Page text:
For the foregoing reasons, the judgment of the Superior Court is reversed. Reyes' convictions are reinstated. Under our recent decisions of Rauf v. State 81 and Powell v. State,82 Reyes' death sentence remains vacated. The matter is remanded to the Superior Court for resentencing on the two convictions of Murder in the First Degree. The Superior Court shall impose on each of the murder convictions a sentence of imprisonment for the remainder of Reyes' natural life without benefit of probation or parole or any other reduction.
1. Reyes v. State, 819 A.2d 305, 318 (Del. 2003).
2. State v. Reyes, 2016 WL 358613, at *38 (Del. Super. Ct. Jan. 27, 2016).
3. 373 U.S. 83 (1963).
4. Reyes, 2016 WL 358613, at *4.
5. Reyes, 819 A.2d at 308-10.
6. Ploof v. State, 75 A.3d 840, 851 (Del. 2013); Norcross v. State, 36 A.3d 756, 765 (Del. 2011).
7. Zebroski v. State, 12 A.3d 1115, 1119 (Del. 2010).
8. App. to Appellant's Opening Br. at 93-94.
9. Id. at 135.
10. Reyes, 2016 WL 358613, at *6.
11. Rule 61(i)(4) read as follows at all times relevant to this case: “Former adjudication. Any ground for relief that was formerly adjudicated, whether in the proceedings leading to the judgment of conviction, in an appeal, in a postconviction proceeding, or in a federal habeas corpus proceeding, is thereafter barred, unless reconsideration of the claim is warranted in the interest of justice.” Super. Ct. Crim. R. 61(i)(4) (2004).
12. Reyes, 2016 WL 358613, at *6.
13. Davis v. State, 809 A.2d 565, 569 (Del. 2002).
14. The “miscarriage of justice” relief from the Rule 61 bars does not apply to any claim barred by Rule 61(i)(4). Super. Ct. Crim. R. 61(i)(5).
15. We also observe that the Superior Court's Rule 61 analysis here, as well as in other aspects of its opinion, was flawed in another way. The Superior Court applied the Rule 61 exceptions broadly to all of Reyes' claims, without articulating how each exception applied to each claim. In addition, it took certain claims that Reyes had framed in his post-evidentiary hearing brief as support for ineffective assistance of counsel and transformed them into support for a freefloating assertion of miscarriage of justice at the Reyes trial. Rule 61 analysis should proceed claim-by-claim, as indicated by the language of the rule. Super. Ct. Crim. R. 61(i)(2) (“Any ground for relief”); id. 61(i)(3) (“Any ground for relief”); id. 61(i)(4) (“Any ground for relief”); see generally Bradley v. State, 135 A.3d 748 (Del. 2016) (analyzing individual claims for being barred or not barred); Sykes v. State, 2015 WL 417514 (Del. 2015) (same).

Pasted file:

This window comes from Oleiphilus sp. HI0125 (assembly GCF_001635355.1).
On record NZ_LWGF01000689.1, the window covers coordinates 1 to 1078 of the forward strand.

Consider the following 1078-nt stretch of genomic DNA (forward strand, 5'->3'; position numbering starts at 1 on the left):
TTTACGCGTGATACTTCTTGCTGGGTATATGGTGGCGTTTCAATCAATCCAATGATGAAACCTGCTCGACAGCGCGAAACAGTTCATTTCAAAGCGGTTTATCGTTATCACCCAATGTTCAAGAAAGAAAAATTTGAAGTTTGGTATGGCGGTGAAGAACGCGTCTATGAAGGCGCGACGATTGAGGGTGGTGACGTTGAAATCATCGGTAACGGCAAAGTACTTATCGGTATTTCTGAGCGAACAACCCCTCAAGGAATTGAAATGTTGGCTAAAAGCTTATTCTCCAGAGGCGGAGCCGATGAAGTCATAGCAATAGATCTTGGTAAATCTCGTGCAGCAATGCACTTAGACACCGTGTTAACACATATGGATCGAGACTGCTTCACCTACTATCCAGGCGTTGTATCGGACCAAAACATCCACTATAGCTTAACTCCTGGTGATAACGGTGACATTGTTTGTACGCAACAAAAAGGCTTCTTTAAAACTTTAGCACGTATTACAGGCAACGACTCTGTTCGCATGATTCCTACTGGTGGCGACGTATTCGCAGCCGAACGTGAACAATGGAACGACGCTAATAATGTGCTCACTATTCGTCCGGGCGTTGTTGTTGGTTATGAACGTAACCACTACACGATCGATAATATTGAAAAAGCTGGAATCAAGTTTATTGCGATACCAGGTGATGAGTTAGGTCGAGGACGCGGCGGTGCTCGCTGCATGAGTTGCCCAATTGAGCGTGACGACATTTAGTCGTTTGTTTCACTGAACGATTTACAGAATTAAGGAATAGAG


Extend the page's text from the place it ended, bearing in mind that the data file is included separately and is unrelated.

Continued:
16. 466 U.S. 668, 686 (1984).
17. Id. at 688, 694.
18. Id. at 689.
20. Id. at 690.
21. Id. at 693.
23. Id. at 695-96.
24. Albury v. State, 551 A.2d 53, 58 (Del. 1988) (quoting Strickland, 466 U.S. at 694).
25. Strickland, 466 U.S. at 694.
26. Swan v. State, 28 A.3d 362, 384 (Del. 2011) (quoting Strickland, 466 U.S. at 695-96).
27. Dawson v. State, 581 A.2d 1078, 1087 (Del. 1990) (quoting United States v. Burkhead, 646 F.2d 1283, 1286 (8th Cir. 1981)).
28. Fennell v. State, 691 A.2d 624, 626 (Del. 1997) (quoting Luce v. U.S., 469 U.S. 38, 41 (1984)).
29. App. to Appellant's Opening Br. at 75.
30. Reyes, 2016 WL 358613, at *7 (citations omitted).
31. App. to Appellant's Opening Br. at 73.
32. Id. at 74.
33. Reyes, 819 A.2d at 311.
34. Id. at 311-12.
36. Appellant's Answering Br. at 35.
37. Skinner v. State, 607 A.2d 1170, 1172 (Del. 1992) (quoting Riley v. State, 585 A.2d 719, 721 (Del. 1990), abrogated on other grounds by Morgan v. Illinois, 504 U.S. 719 (1992)).
38. Weedon v. State, 750 A.2d 521, 527 (Del. 2000).
39. App. to Appellant's Answering Br. at 1482.
40. Id. at 1480.
41. Id. at 1481.
42. Id. at 1161.
43. Reyes, 2016 WL 358613, at *8.
44. App. to Appellant's Answering Br. at 1161.
45. D.R.E. 804(b)(3).
49. Reyes, 2016 WL 358613, at *9.
50. Id. at *8.
51. Id. at *9.
52. State v. Reyes, 2012 WL 8256131, at *9 (Del. Super. Ct. Nov. 13, 2012).
53. Id. at *9.
54. The Ivan Galindez affidavit, discussed hereinafter, was attached to the motion for reargument.
55. State v. Wright, 131 A.3d 310, 321 (Del. 2016).
56. Id. (citations omitted).
57. Hoskins v. State, 102 A.3d 724, 729 (Del. 2014).
58. There is some dispute about who actually did the writing of the letter and whether Galindez also signed it.
59. Reyes, 2016 WL 358613, at *17.
60. App. to Appellee's Answering Br. at 2383.
61. App. to Appellee's Answering Br. at 133, 134, 137, 138-39.
62. Reyes, 2016 WL 358613, at *10.
63. App. to Appellee's Answering Br. at 2383-84.
64. Starling v. State, 882 A.2d 747, 756 (Del. 2005).
65. Id. (quoting Jackson v. State, 770 A.2d 506, 516 (Del. 2001)).
66. App. to Appellant's Answering Br. at 687, 688.
67. Id. at 687.
68. On direct examination at trial, Sterling also admitted that he was convicted of misdemeanor theft in 1995. App. to Appellee's Answering Br. at 141. That testimony is consistent with the presentence report which was prepared in connection with his sentencing on his conviction of Unlawful Sexual Intercourse in the Second Degree. Id. at 2023. Therefore, there were apparently no more convictions for cross-examination.
69. App. to Appellant's Answering Br. at 150.
70. The State would have had an opportunity to review Sterling's presentence report in connection with his sentencing, but under the Superior Court's policy of confidentiality of presentence reports, it would not have been proper for the State to make a copy. For this reason, the trial judge refused to consider the contents of the presentence report at the evidentiary hearing. Since we find that the defendant cannot show prejudice from the alleged Brady violation, we need not discuss issues regarding disclosure of the presentence report further.
71. Reyes, 2016 WL 358613, at *18.
72. McCrey v. State, 2008 WL 187947, at *2 (Del. Jan. 3, 2008).
74. Id. (quoting Hammond v. State, 569 A.2d 81, 86 (Del. 1989)).
75. Id. (quoting Wainer v. State, 2005 WL 535010, at *3 (Del. Feb. 15, 2005)).
76. Reyes, 2016 WL 358613, at *18.
77. App. to Appellant's Opening Br. at 64.
78. Id at 179.
79. App. to Appellant's Answering Br. at 689.
80. Id. at 750.
81. 145 A.3d 430 (Del. 2016).
82. 2016 WL 7243546 (Del. Dec. 15, 2016).